Cyberspace Meets Realspace on Twitter and Foursquare
In my 2003 book, Realspace: The Fate of Physical Presence in the Digital Age, On and Off Planet, I examine the necessity of face-to-face interactions, with the possibility of reaching out and touching, in a world in which communication was increasingly being done via electrons or codes transmitted online. Whether these codes created email or video, the result then and now is still something very different, and in crucial senses less, than pre-technological physical communication.
Live video communication - or video phone communication - has become easier than ever before, and in fact is a feature of many smart phones (though in many cases the feature is only operational when both parties have same kind or even model of smart phone). It is thus highly significant that these same smart phones (and tablets such as the iPad) are also making it easier than ever before to integrate cyberspace and real space. As I argued in Realspace, the integration of these two realms - the capacity to switch from cyber to in-person communication at will - is the path to the future.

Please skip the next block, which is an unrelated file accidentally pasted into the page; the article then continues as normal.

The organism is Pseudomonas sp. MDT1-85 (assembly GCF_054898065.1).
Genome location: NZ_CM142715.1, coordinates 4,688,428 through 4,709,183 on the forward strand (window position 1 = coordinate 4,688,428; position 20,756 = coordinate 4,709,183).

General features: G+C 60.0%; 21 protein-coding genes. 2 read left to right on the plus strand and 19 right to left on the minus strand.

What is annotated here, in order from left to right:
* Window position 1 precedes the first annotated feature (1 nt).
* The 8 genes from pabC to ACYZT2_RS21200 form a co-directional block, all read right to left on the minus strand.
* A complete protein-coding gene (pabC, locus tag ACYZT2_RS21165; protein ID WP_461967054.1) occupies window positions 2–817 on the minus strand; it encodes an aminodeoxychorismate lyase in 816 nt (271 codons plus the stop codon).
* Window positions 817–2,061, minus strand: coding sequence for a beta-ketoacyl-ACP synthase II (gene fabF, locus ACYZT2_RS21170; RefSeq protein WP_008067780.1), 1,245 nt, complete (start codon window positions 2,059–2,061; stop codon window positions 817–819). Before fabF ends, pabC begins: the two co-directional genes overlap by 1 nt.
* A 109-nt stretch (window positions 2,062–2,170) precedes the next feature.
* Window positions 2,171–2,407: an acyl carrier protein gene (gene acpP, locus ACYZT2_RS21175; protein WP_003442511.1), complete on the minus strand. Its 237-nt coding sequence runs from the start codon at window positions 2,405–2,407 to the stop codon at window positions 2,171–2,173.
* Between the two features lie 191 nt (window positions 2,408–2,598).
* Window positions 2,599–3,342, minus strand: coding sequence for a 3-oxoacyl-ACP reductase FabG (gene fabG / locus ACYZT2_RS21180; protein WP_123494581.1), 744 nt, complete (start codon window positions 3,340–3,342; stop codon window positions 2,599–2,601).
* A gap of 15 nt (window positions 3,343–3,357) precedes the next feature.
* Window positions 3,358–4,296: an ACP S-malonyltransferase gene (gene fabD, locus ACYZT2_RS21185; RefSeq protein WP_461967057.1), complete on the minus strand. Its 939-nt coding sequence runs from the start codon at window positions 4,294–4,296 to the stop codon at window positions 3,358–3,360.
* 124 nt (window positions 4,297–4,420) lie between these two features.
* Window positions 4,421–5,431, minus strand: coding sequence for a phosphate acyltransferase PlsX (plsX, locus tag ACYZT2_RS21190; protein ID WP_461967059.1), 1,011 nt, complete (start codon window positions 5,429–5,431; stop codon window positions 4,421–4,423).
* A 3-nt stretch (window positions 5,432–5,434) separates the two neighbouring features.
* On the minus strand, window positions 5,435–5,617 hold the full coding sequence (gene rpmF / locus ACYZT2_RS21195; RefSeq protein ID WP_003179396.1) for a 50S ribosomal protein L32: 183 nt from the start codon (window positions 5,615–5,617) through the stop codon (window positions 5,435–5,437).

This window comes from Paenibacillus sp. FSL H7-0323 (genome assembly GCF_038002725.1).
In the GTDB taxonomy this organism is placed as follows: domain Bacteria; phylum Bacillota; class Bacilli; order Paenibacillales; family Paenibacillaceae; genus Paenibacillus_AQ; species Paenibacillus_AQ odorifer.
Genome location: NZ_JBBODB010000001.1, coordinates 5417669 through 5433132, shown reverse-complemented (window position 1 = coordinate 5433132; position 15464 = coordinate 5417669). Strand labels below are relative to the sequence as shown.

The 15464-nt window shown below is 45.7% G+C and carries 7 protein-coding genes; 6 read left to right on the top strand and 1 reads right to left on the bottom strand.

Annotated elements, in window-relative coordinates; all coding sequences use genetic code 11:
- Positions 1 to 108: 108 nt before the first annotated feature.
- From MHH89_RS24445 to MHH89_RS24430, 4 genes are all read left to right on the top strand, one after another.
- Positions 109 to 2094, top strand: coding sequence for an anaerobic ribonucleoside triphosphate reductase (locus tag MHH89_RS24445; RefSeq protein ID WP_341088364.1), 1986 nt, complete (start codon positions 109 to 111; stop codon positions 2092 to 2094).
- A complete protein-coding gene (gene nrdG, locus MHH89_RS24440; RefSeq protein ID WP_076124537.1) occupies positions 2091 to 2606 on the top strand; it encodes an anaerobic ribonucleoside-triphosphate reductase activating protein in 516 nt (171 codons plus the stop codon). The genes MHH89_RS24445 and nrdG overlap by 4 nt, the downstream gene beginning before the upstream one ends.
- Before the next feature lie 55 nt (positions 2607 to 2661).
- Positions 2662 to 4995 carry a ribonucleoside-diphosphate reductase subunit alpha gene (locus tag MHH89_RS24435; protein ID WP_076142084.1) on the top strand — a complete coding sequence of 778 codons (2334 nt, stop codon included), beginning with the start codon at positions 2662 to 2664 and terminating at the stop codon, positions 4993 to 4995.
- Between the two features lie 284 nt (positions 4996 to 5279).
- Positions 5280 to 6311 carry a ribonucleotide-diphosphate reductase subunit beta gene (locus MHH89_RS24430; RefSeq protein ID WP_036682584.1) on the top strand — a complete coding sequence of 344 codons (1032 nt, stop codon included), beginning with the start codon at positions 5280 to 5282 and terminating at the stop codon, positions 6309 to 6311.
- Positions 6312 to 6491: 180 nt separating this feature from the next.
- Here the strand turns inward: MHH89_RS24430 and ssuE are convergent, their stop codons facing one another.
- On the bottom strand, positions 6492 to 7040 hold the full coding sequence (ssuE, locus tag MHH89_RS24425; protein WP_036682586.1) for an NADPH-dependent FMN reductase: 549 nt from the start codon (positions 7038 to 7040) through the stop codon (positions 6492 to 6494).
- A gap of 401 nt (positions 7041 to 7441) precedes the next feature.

So significant is this realspace option, that a Twitter-like system emerged which does nothing other than facilitate and accentuate the capacity to move from digital to physical communication.